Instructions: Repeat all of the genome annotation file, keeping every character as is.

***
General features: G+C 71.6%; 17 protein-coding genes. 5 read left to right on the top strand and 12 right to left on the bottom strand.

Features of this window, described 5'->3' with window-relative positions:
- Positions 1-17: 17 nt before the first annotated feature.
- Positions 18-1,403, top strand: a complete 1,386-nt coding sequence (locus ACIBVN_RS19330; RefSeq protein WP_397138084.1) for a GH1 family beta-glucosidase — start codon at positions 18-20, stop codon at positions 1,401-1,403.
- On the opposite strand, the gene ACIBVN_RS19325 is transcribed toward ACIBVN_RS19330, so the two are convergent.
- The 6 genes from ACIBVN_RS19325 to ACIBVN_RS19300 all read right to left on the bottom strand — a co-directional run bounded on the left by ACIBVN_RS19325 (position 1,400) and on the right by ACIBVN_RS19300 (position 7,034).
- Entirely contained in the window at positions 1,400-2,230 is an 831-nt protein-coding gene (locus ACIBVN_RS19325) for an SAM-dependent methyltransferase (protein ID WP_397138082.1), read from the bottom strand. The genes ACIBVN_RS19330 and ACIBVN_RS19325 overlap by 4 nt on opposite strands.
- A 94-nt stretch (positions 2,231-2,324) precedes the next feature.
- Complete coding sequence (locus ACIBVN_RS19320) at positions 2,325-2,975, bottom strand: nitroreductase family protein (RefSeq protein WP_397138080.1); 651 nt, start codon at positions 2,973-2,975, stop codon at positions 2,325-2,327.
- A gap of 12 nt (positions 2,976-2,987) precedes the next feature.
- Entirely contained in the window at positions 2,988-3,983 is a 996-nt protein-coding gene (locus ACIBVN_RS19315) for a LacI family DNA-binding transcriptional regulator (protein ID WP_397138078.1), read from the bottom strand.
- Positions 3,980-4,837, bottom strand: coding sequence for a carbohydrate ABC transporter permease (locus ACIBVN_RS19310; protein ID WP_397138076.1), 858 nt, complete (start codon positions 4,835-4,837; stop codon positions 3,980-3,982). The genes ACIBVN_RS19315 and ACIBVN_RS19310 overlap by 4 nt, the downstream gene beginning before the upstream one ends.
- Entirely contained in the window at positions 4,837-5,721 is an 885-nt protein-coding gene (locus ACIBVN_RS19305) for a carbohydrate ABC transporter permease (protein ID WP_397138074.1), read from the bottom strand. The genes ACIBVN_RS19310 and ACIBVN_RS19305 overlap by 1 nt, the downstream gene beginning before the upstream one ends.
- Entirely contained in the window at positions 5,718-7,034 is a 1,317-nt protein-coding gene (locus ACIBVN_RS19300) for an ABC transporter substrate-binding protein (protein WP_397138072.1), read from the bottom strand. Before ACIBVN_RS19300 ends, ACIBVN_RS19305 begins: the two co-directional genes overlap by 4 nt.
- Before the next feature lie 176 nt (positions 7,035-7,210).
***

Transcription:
General features: G+C 71.6%; 17 protein-coding genes. 5 read left to right on the top strand and 12 right to left on the bottom strand.

Features of this window, described 5'->3' with window-relative positions:
- Positions 1-17: 17 nt before the first annotated feature.
- Positions 18-1,403, top strand: a complete 1,386-nt coding sequence (locus ACIBVN_RS19330; RefSeq protein WP_397138084.1) for a GH1 family beta-glucosidase — start codon at positions 18-20, stop codon at positions 1,401-1,403.
- On the opposite strand, the gene ACIBVN_RS19325 is transcribed toward ACIBVN_RS19330, so the two are convergent.
- The 6 genes from ACIBVN_RS19325 to ACIBVN_RS19300 all read right to left on the bottom strand — a co-directional run bounded on the left by ACIBVN_RS19325 (position 1,400) and on the right by ACIBVN_RS19300 (position 7,034).
- Entirely contained in the window at positions 1,400-2,230 is an 831-nt protein-coding gene (locus ACIBVN_RS19325) for an SAM-dependent methyltransferase (protein ID WP_397138082.1), read from the bottom strand. The genes ACIBVN_RS19330 and ACIBVN_RS19325 overlap by 4 nt on opposite strands.
- A 94-nt stretch (positions 2,231-2,324) precedes the next feature.
- Complete coding sequence (locus ACIBVN_RS19320) at positions 2,325-2,975, bottom strand: nitroreductase family protein (RefSeq protein WP_397138080.1); 651 nt, start codon at positions 2,973-2,975, stop codon at positions 2,325-2,327.
- A gap of 12 nt (positions 2,976-2,987) precedes the next feature.
- Entirely contained in the window at positions 2,988-3,983 is a 996-nt protein-coding gene (locus ACIBVN_RS19315) for a LacI family DNA-binding transcriptional regulator (protein ID WP_397138078.1), read from the bottom strand.
- Positions 3,980-4,837, bottom strand: coding sequence for a carbohydrate ABC transporter permease (locus ACIBVN_RS19310; protein ID WP_397138076.1), 858 nt, complete (start codon positions 4,835-4,837; stop codon positions 3,980-3,982). The genes ACIBVN_RS19315 and ACIBVN_RS19310 overlap by 4 nt, the downstream gene beginning before the upstream one ends.
- Entirely contained in the window at positions 4,837-5,721 is an 885-nt protein-coding gene (locus ACIBVN_RS19305) for a carbohydrate ABC transporter permease (protein ID WP_397138074.1), read from the bottom strand. The genes ACIBVN_RS19310 and ACIBVN_RS19305 overlap by 1 nt, the downstream gene beginning before the upstream one ends.
- Entirely contained in the window at positions 5,718-7,034 is a 1,317-nt protein-coding gene (locus ACIBVN_RS19300) for an ABC transporter substrate-binding protein (protein WP_397138072.1), read from the bottom strand. Before ACIBVN_RS19300 ends, ACIBVN_RS19305 begins: the two co-directional genes overlap by 4 nt.
- Before the next feature lie 176 nt (positions 7,035-7,210).